Ores I

We bore holes in us, as if attrition comes naturally.

Water does what water does, slowly builds more layers

while time comes on and throws us under inch-

thick crusts of residue. Slapped on fast, this way and

that, varnish up our weakest points so we can’t see

despite being flush against the panes – we stay

sitting, smoking slowly, refining the crudeness

of our gestures until we pump ourselves outside

                                     –

even then, nothing can remind you of the day

when our selves glinted, shiny new:

hips crackle and spit, and something silver corrugates lips

with not quite words slagged out in heaps.

                                    –

We grow inside houses, this much is clear, yet

our hair stays flat, we count the days in single strands.

Reduced to a specimen, a set of samples:

hours kept stock in breathing bowls, broken bones

pile up with kisses, the taste of iron.

My memories clamber under skies,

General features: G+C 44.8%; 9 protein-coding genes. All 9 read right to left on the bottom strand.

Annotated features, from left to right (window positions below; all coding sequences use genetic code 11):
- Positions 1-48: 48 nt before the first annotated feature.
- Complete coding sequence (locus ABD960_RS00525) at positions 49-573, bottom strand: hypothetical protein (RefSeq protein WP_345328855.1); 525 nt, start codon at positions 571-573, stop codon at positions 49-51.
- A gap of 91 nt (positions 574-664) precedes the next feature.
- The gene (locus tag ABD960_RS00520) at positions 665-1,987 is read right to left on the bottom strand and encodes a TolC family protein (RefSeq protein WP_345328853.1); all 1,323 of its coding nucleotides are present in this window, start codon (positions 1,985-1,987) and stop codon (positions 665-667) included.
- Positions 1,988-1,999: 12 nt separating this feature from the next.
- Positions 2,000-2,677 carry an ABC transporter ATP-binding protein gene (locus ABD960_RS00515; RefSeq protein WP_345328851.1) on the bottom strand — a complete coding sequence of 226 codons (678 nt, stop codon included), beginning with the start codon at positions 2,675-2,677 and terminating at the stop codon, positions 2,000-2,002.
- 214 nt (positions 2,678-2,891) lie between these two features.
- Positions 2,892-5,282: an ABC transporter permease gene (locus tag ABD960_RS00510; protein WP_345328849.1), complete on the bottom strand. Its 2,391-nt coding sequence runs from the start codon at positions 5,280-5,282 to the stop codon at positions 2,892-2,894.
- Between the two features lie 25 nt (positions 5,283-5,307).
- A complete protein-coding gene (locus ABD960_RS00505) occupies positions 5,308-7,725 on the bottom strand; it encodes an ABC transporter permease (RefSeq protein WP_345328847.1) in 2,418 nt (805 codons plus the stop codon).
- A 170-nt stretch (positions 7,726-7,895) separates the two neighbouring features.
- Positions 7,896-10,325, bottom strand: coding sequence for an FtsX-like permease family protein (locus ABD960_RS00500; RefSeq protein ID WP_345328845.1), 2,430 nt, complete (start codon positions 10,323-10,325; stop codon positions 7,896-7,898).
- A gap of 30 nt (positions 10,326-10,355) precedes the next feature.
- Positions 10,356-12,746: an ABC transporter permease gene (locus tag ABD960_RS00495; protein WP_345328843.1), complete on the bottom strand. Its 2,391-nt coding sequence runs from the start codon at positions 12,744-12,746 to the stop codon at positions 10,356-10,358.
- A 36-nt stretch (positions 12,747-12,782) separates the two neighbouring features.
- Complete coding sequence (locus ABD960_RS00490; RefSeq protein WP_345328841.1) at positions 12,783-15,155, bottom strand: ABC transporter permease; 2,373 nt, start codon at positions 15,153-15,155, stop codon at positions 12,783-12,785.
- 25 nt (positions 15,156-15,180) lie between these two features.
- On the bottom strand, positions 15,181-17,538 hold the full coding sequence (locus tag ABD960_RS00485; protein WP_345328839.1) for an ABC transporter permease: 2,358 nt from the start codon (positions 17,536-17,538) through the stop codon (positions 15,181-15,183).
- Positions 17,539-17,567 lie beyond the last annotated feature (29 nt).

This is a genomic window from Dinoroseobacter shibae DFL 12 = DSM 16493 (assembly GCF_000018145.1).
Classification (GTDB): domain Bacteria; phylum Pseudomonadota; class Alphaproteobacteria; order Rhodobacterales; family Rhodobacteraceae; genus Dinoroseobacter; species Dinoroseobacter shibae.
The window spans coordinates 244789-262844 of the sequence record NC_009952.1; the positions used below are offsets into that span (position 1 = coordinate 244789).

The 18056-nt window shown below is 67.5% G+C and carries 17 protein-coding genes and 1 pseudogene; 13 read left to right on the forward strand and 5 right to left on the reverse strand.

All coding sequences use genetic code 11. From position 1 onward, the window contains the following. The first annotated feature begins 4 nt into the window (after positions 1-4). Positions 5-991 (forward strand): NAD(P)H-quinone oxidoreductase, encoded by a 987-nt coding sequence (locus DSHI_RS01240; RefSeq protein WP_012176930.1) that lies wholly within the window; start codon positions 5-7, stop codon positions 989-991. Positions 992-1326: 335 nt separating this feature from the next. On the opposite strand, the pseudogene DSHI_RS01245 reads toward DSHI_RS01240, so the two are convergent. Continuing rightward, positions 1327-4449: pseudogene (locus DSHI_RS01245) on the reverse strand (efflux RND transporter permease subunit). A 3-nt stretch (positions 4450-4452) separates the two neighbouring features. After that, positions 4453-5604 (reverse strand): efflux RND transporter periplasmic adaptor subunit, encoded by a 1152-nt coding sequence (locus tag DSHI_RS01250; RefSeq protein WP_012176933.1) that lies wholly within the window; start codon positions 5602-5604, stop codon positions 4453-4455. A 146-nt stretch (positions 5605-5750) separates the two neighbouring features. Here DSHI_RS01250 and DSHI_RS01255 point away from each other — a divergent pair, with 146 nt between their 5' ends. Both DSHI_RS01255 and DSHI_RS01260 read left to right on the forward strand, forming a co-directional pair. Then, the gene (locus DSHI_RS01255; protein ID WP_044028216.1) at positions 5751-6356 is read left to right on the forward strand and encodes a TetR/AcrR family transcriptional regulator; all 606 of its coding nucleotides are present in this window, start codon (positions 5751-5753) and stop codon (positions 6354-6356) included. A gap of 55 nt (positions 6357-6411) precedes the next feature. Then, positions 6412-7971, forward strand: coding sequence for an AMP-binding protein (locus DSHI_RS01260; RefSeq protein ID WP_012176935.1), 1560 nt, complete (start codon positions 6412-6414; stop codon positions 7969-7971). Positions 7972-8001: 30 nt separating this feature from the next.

fuming full of smashed clay pots and the days

when our mouths moved, and music came

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About Benjamin Norris

Published writer of short stories, long stories, poems. Well received art critic and cultural commentator for Berlin magazines. Collaborator with operatic societies. Co-writer of fictional historic psycholinguistic journals. Lecturer of architecture and art history at a Budapest University. View all posts by Benjamin Norris

2 responses to “Ores I

  • bonniemcclellan

    A truly fine poem, the last image of the second stanza is particularly striking, especially ‘not quite words slagged out in heaps’. The second poem (Ores II) seems a bit spent or at least less charged in comparison.
    Thanks for putting it out there, as ever.
    b

  • adeeyoyo

    I love all the ‘disjointed’ (to me?) images here, Benjamin. Beautiful writing… dreamlike quality that you’re so good at… are we made of clay because, then, the poem makes sense. Very, very clever – love it!

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